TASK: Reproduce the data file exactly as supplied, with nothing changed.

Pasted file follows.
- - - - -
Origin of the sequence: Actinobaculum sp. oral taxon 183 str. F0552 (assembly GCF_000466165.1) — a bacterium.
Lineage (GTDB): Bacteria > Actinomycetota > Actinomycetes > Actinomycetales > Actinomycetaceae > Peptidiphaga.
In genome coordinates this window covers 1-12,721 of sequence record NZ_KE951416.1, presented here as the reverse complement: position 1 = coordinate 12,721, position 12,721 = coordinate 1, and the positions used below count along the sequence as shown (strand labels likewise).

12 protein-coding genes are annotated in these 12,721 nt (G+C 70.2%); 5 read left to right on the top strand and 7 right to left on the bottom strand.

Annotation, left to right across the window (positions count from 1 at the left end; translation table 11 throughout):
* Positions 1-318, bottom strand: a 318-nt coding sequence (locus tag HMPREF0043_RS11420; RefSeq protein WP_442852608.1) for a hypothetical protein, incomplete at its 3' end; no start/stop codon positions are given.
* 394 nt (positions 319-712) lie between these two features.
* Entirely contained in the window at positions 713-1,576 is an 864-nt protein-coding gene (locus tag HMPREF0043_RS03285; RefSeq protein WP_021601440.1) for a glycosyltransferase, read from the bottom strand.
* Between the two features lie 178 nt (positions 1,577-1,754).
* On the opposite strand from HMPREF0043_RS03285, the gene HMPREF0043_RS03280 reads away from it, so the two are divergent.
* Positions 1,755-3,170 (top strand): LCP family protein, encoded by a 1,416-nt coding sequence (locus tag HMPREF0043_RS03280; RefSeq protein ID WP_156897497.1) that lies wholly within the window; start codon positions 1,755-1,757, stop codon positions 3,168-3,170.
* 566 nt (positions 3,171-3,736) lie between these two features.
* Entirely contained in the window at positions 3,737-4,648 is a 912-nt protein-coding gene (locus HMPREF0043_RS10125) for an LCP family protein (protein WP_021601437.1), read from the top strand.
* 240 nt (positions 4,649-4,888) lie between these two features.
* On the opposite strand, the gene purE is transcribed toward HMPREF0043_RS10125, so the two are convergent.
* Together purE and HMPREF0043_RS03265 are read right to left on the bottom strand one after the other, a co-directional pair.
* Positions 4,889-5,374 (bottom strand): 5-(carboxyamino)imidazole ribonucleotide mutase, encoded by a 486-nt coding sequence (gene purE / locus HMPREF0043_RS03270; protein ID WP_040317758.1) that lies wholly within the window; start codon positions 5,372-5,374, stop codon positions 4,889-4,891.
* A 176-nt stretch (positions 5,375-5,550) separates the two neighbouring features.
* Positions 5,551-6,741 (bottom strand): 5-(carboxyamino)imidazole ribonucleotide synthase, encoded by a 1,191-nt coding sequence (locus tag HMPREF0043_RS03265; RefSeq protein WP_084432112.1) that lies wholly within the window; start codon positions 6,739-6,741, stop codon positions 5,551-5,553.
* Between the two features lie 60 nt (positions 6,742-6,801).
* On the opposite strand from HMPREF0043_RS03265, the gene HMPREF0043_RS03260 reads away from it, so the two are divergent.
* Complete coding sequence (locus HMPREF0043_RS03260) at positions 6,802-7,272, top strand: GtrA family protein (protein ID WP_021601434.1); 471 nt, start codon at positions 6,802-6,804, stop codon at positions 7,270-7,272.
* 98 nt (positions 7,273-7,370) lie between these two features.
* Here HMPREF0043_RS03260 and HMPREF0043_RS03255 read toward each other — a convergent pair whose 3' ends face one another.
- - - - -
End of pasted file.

Origin of the sequence: Actinobaculum sp. oral taxon 183 str. F0552 (assembly GCF_000466165.1) — a bacterium.
Lineage (GTDB): Bacteria > Actinomycetota > Actinomycetes > Actinomycetales > Actinomycetaceae > Peptidiphaga.
In genome coordinates this window covers 1-12,721 of sequence record NZ_KE951416.1, presented here as the reverse complement: position 1 = coordinate 12,721, position 12,721 = coordinate 1, and the positions used below count along the sequence as shown (strand labels likewise).

12 protein-coding genes are annotated in these 12,721 nt (G+C 70.2%); 5 read left to right on the top strand and 7 right to left on the bottom strand.

Annotation, left to right across the window (positions count from 1 at the left end; translation table 11 throughout):
* Positions 1-318, bottom strand: a 318-nt coding sequence (locus tag HMPREF0043_RS11420; RefSeq protein WP_442852608.1) for a hypothetical protein, incomplete at its 3' end; no start/stop codon positions are given.
* 394 nt (positions 319-712) lie between these two features.
* Entirely contained in the window at positions 713-1,576 is an 864-nt protein-coding gene (locus tag HMPREF0043_RS03285; RefSeq protein WP_021601440.1) for a glycosyltransferase, read from the bottom strand.
* Between the two features lie 178 nt (positions 1,577-1,754).
* On the opposite strand from HMPREF0043_RS03285, the gene HMPREF0043_RS03280 reads away from it, so the two are divergent.
* Positions 1,755-3,170 (top strand): LCP family protein, encoded by a 1,416-nt coding sequence (locus tag HMPREF0043_RS03280; RefSeq protein ID WP_156897497.1) that lies wholly within the window; start codon positions 1,755-1,757, stop codon positions 3,168-3,170.
* 566 nt (positions 3,171-3,736) lie between these two features.
* Entirely contained in the window at positions 3,737-4,648 is a 912-nt protein-coding gene (locus HMPREF0043_RS10125) for an LCP family protein (protein WP_021601437.1), read from the top strand.
* 240 nt (positions 4,649-4,888) lie between these two features.
* On the opposite strand, the gene purE is transcribed toward HMPREF0043_RS10125, so the two are convergent.
* Together purE and HMPREF0043_RS03265 are read right to left on the bottom strand one after the other, a co-directional pair.
* Positions 4,889-5,374 (bottom strand): 5-(carboxyamino)imidazole ribonucleotide mutase, encoded by a 486-nt coding sequence (gene purE / locus HMPREF0043_RS03270; protein ID WP_040317758.1) that lies wholly within the window; start codon positions 5,372-5,374, stop codon positions 4,889-4,891.
* A 176-nt stretch (positions 5,375-5,550) separates the two neighbouring features.
* Positions 5,551-6,741 (bottom strand): 5-(carboxyamino)imidazole ribonucleotide synthase, encoded by a 1,191-nt coding sequence (locus tag HMPREF0043_RS03265; RefSeq protein WP_084432112.1) that lies wholly within the window; start codon positions 6,739-6,741, stop codon positions 5,551-5,553.
* Between the two features lie 60 nt (positions 6,742-6,801).
* On the opposite strand from HMPREF0043_RS03265, the gene HMPREF0043_RS03260 reads away from it, so the two are divergent.
* Complete coding sequence (locus HMPREF0043_RS03260) at positions 6,802-7,272, top strand: GtrA family protein (protein ID WP_021601434.1); 471 nt, start codon at positions 6,802-6,804, stop codon at positions 7,270-7,272.
* 98 nt (positions 7,273-7,370) lie between these two features.
* Here HMPREF0043_RS03260 and HMPREF0043_RS03255 read toward each other — a convergent pair whose 3' ends face one another.